"Ultimately the real test will be whether Facebook actually takes measures to enforce these new policies — we’ve seen in a myriad of other contexts, including with respect to right-wing militias like the Boogaloos, that Facebook has repeatedly failed to consistently enforce its existing policies,” said Sen. Mark R. Warner (D-Va.), who has been pushing Facebook for more action against QAnon.

At the core of QAnon, which took root on anonymous message boards in October 2017, are baseless allegations that Democratic officials and Hollywood celebrities engaged in unconscionable crimes, including raping and eating children, while seeking to subvert the Constitution. President Trump, the conspiracy theory holds, is quietly battling these evils.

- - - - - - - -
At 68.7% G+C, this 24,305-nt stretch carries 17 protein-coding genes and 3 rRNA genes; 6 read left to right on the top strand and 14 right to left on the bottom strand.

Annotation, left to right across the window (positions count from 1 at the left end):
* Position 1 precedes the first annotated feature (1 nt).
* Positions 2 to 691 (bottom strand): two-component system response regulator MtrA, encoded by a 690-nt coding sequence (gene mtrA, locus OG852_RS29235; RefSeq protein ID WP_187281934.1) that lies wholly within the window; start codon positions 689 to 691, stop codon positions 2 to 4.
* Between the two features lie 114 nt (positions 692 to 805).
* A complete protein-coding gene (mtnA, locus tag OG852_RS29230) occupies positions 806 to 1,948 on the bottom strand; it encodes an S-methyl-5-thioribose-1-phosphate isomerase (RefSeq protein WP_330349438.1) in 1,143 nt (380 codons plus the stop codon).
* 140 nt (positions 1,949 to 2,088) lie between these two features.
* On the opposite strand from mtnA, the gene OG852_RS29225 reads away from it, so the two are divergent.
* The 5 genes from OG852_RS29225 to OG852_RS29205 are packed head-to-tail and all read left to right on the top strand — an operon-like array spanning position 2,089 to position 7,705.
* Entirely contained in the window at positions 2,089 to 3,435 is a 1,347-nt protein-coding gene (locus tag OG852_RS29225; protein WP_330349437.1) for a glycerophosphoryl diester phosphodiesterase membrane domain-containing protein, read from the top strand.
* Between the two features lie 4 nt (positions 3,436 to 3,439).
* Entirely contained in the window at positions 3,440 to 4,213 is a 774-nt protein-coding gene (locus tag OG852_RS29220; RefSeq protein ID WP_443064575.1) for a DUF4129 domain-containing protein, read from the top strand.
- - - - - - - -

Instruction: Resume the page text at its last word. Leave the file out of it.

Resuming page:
The “Q” of QAnon is supposedly a high-level government official privy to these secrets because of a top-secret security clearance. The shadowy figure speaks only on the site 8kun, a successor to the now-closed 8chan, but the information for years spread almost instantly across mainstream social media platforms, powered by those analyzing Q’s pronouncements.

The conspiracy theory has grown particularly popular on the political right, with more than 70 Republican candidates for office embracing at least some elements of QAnon this year, according to tracking by liberal research group Media Matters. One adherent, Marjorie Taylor Greene, is virtually guaranteed to win a seat in Congress in November’s election.

QAnon this year has played a key role in spread disinformation related to Covid-19 and the vaccines that might help remedy it, as the conspiracy theory has expanded to take on new themes, such as the supposed dangers of 5G cellular technology.

QAnon, a baseless conspiracy theory, is fueled by right-wing outrage online and in the real world. (Video: Elyse Samuels/The Washington Post)